Hold Your Own Ice Cream Election!
Use ice cream to represent Presidential candidates in this mock election.
The Election of Barack Obama 44th President of the United States
Learners consider the historic implications of Barack Obama's election. In this election of 2008 lesson, students research Obama's accomplishments and determine how his election signifies the success of the American Civil Rights Movement. Learners also consider the role that race may have played in the election and write essays about their findings.
Money in Elections:What is it Doing to America?
Students investigate the role of money in American elections. In this current events lesson, students read and discuss articles that address money and political campaigns. Students may conduct further research on the topics presented in 2 suggested inquiry projects.
The Election Is in the House: 1824: The Candidates and the Issues
High schoolers list some changes in presidential election laws and/or procedures since 1796, and cite examples from presidential campaign materials from 1824.
Abraham Lincoln, the 1860 Election, and the Future of the American Union and Slavery
Students examine Abraham Lincoln's political views about slavery. In this American Civil War lesson, students determine how Lincoln's beliefs led to the restriction of slavery in American territories. Student also analyze the party platforms presented in the election of 1860. Students complete activities where they analyze documents, correspondence, and speeches to better understand Lincoln's actions and the election.
CongressLink Lesson Plan: Using Political Propaganda During Elections
When did political propaganda start? How many types of propaganda are there? Kids are asked to analyze the various types of elections and election propaganda that voters see each year at election time. They compose an essay describing each type of propaganda and commonly used propaganda techniques. This is a five-day lesson that includes multiple resource links, standards, and adaptations; overall a great lesson.
The California Recall Election
Students identify facts about the structure of the California recall election. They research the history of recall elections throughout the United States. They analyze the positives and negatives of a governor recall election.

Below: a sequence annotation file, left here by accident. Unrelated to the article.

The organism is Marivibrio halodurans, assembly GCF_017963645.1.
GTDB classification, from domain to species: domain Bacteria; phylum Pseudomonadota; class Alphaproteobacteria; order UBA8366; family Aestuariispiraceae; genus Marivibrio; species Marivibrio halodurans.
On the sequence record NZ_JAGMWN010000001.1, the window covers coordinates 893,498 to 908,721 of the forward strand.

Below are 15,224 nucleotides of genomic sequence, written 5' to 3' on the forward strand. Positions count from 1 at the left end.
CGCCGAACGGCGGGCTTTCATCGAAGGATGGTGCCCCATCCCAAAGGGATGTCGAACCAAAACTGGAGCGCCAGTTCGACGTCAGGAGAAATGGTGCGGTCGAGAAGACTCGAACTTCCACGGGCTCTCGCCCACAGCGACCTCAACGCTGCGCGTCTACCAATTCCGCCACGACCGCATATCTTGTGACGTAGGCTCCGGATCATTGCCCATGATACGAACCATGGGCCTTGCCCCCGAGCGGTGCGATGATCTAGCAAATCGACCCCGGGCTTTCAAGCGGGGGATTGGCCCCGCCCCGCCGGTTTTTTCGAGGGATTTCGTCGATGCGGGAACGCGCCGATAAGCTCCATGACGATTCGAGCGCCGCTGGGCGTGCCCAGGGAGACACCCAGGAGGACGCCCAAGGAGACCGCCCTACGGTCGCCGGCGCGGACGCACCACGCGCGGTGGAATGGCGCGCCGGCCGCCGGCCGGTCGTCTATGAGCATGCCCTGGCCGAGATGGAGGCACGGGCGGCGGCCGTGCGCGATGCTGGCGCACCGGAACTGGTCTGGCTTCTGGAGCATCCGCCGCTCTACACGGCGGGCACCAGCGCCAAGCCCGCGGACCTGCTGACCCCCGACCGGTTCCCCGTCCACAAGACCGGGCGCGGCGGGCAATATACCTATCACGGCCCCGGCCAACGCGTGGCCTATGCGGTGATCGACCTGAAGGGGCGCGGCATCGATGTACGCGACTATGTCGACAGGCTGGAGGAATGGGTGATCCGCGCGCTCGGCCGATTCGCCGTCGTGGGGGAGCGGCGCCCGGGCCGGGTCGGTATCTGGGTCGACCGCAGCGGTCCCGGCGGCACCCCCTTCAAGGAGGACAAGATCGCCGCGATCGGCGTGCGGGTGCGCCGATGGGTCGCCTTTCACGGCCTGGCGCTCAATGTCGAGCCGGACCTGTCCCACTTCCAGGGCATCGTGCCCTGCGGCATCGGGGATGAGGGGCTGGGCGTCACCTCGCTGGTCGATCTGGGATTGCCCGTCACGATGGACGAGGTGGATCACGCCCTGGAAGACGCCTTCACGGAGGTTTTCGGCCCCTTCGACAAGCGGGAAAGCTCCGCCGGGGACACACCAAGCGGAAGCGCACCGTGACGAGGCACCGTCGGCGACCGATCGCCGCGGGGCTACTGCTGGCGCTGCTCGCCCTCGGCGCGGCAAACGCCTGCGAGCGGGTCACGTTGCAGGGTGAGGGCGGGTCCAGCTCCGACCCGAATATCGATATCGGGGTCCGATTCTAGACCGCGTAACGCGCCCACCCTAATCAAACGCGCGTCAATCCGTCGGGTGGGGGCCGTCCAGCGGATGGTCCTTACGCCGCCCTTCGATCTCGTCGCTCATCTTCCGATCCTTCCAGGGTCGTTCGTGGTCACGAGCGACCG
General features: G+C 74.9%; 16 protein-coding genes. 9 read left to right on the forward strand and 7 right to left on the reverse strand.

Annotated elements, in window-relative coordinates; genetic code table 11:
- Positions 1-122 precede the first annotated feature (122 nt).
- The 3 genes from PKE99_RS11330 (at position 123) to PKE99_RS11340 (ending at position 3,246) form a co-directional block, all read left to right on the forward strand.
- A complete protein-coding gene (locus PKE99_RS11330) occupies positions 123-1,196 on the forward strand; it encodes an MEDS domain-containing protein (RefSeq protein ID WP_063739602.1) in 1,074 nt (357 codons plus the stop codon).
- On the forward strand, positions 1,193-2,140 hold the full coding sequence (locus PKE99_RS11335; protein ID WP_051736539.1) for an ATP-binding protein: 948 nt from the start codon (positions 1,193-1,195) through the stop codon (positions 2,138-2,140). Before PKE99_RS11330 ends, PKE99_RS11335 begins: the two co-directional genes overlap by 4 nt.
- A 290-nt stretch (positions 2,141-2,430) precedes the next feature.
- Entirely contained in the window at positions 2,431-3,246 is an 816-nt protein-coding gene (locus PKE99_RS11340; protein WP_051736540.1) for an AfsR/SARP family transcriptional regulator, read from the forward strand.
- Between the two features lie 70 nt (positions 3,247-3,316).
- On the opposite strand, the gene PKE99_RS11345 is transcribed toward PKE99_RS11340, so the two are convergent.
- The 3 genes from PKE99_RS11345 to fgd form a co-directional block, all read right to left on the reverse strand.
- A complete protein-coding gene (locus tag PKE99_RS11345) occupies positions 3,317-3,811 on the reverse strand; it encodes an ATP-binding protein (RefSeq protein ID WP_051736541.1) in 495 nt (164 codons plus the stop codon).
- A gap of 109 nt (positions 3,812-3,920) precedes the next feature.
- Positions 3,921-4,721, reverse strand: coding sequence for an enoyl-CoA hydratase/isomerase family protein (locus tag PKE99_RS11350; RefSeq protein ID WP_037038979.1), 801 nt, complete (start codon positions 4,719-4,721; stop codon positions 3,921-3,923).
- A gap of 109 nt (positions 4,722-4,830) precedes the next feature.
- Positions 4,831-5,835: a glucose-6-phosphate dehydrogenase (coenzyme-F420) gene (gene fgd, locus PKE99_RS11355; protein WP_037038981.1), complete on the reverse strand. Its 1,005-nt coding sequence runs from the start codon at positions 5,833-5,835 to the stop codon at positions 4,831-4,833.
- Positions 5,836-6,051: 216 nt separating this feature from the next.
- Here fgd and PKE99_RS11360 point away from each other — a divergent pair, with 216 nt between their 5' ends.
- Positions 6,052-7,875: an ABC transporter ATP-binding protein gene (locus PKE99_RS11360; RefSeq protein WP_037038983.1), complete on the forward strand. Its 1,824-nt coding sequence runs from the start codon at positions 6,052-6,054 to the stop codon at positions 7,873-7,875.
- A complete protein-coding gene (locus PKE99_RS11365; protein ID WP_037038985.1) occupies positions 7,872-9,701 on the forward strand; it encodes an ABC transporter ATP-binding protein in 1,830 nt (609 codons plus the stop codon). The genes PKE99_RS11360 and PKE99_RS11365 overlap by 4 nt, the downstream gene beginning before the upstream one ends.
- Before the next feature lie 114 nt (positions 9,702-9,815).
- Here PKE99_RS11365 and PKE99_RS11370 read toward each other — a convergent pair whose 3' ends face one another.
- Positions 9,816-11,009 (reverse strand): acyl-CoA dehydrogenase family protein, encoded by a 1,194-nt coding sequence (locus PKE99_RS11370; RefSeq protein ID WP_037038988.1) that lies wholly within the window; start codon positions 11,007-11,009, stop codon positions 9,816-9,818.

Implications of the 2010 Midterm Elections: Battle for the Federal Budget
Class members watch the video, “Implications of the 2010 Midterm Elections: Battle for the Federal Budget,” examine political cartoons, and analyze the impact the 2010 midterm election results had on Barack Obama’s presidency. Originally designed for use before the elections, the resource could be used to compare the expected results with actual events.
The Election Connection
Students participate in a mock election. In this election lesson, students vote online in a mock election, graph the results, and compare their results to the nationwide results.
High schoolers identify various forms of media used in a political campaign and compare the different formats as vehicles for distributing political messages. They analyze the effectiveness of candidate's uses of different media.
How the Media Uses Polling Data in Presidential Election Coverage
Students research and analyze polling data in journalism. They discuss reasons that polling data is included in media coverage of presidential elections.
Students explore the results of the 2000 presidential election. They look back at important issues in the campaign and write newspaper articles which cover specific angles on the election.